Other changes to Google’s sexual harassment policy, according to Pichai’s memo, include: “more granularity” around sexual harassment investigations and outcomes; an “overhaul” and consolidation of the means by which employees can report misconduct; “extra care and resources” for Google employees throughout the reporting process, with “extended counseling and career support”; and updated and expanded mandatory sexual harassment training, with failure to comply resulting in negative performance reviews.

Left unaddressed are workers’ demands that the internal harassment report be made public and that an employee representative be added to Google’s board. Only full-time employees are covered by the changes Pichai describes; contractors, vendors, and temporary workers are not.

Google Walkout For Change, the organizers behind last week’s mass demonstration, issued a statement that “commend[ed] this progress, and the rapid action which brought it about,” but called out what the workers’ perceive as the memo’s shortcomings. Mainly, “The company must address issues of systemic racism and discrimination, including pay equity and rates of promotion, and not just sexual harassment alone.”

Last year, Senators Lindsey Graham (R – SC) and Kirsten Gillibrand (D- NY) introduced legislation that would void arbitration agreements that prevent sexual harassment victims from seeking justice through the courts. It also allows victims to file EEOC complaints in addition to pursuing legal action in court, and it prevents employers from compelling arbitration, even in cases where the employee already signed an agreement with a forced arbitration clause.

A bill similar to the one introduced in the Senate, the Ending Forced Arbitration of Sexual Harassment Act of 2017, was introduced in the House by Rep. Cheri Bustos (D-IL). It
has bipartisan support and has been referred to the House Judiciary Committee. In 2019, with a Democratic majority in place, the House might actually pass it.

This article was originally published at ThinkProgress on November 10, 2018. Reprinted with permission. 

About the Author: Jessica M. Goldstein is the Culture Editor for ThinkProgress.

Google employees demand company do something about sexual harassment and pay inequality

Friday, November 2nd, 2018

All over the world, employees at Google are demonstrating that they won’t tolerate sexual harassment, low pay, and other poor working conditions. Google workers in  London, Zurich, Dublin, Berlin, Tokyo, and Singapore organized walkouts on Thursday. U.S. workers in New York, Atlanta, Chicago, Seattle, San Francisco, and Mountain View, California have also walked out.

Workers were responding to a New York Times article from last week that showed the tech company paid millions of dollars to male executives who were accused of sexual harassment and kept it a secret. One of these executives, Andy Rubin, was given a $90 million exit package despite a woman’s credible claims of sexual violence.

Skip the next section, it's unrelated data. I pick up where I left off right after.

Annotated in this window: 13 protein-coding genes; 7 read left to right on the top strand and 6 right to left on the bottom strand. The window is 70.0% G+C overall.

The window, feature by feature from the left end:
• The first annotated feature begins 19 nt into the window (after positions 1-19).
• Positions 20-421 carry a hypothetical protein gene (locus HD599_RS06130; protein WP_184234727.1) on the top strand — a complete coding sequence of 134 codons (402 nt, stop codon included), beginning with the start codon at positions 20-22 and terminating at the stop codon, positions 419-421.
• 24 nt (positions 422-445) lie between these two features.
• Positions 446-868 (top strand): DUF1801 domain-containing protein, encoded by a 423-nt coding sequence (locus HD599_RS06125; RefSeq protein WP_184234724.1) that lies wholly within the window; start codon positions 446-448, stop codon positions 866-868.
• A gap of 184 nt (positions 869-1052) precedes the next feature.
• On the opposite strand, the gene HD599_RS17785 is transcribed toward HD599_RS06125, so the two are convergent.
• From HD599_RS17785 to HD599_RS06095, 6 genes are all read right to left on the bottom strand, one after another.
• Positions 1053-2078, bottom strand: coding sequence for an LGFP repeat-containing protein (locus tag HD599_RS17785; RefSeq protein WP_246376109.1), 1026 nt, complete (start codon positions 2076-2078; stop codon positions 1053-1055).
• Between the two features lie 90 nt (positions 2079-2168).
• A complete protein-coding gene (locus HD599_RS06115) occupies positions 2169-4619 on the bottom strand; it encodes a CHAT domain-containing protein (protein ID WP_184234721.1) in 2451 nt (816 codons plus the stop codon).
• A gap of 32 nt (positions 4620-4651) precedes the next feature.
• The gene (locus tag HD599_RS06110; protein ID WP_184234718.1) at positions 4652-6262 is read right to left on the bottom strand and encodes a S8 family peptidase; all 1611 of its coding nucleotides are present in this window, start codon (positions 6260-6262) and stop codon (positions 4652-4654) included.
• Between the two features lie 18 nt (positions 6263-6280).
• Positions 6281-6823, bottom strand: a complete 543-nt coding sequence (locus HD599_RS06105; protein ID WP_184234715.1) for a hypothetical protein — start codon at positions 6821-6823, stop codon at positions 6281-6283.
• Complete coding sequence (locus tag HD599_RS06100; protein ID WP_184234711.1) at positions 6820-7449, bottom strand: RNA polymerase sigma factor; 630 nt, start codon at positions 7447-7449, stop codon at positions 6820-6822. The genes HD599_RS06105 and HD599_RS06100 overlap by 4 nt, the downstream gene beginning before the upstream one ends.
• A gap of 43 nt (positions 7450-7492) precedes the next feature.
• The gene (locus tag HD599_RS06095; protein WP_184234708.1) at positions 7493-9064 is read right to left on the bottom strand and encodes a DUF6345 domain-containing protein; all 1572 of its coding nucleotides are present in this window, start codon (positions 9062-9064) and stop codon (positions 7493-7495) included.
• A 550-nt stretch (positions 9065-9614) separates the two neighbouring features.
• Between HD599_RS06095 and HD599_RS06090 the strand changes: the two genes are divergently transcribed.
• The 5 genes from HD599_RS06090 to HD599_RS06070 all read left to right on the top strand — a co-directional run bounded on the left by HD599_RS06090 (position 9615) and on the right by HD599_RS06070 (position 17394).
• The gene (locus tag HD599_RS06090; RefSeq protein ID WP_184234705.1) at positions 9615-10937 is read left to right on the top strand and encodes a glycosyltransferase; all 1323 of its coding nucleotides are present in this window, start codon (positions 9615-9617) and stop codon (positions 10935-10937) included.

Google staff have decided to leave notes on their desks that read, “I’m not at my desk because I’m walking out with other Googlers and contractors to protest sexual harassment, misconduct, lack of transparency, and a workplace culture that’s not working for everyone,” according to the BBC.

According to a 2017 Women in Tech survey, 53 percent of female tech employees said they had experienced harassment when working in tech and 63 percent of women said it happened two or three times. Twenty three percent of women who experienced harassment said they reported the incident to senior leadership and 16 percent reported it to HR. Thirty-five percent of those workers who reported said they suffered repercussions and only 9 percent said their harassers experienced consequences for their actions.

Workers also have a specific set of demands for management, including a commitment to end pay and opportunity inequality, disclosure of sexual harassment to the public, an inclusive process for reporting sexual misconduct safely and anonymously, having the chief diversity officer answer directly to the CEO, appointing an employee representative to the board, and ending forced arbitration in cases of harassment and discrimination. The latter demand would apply to both current and future workers at Google. The chief diversity officer would also make recommendations directly to the Google’s board of directors.

Issues such as forced arbitration and nondisclosure agreements have received more attention after a slew of news stories broke last year showing powerful men had long histories of sexual harassment and violence — and that for decades, they got away with it.

In October, Rep. Jerrold Nadler (D-NY) and Rep. Bobby Scott (D-VA) introduced legislation that would ban mandatory arbitration and class and collective action waivers in labor matters. Earlier this year, Sens. Kamala Harris (D-CA) and Lisa Murkowski (R-AK) introduced a bill to prohibit certain kinds of nondisclosure agreements (NDAs) that aid to silence sexual harassment victims.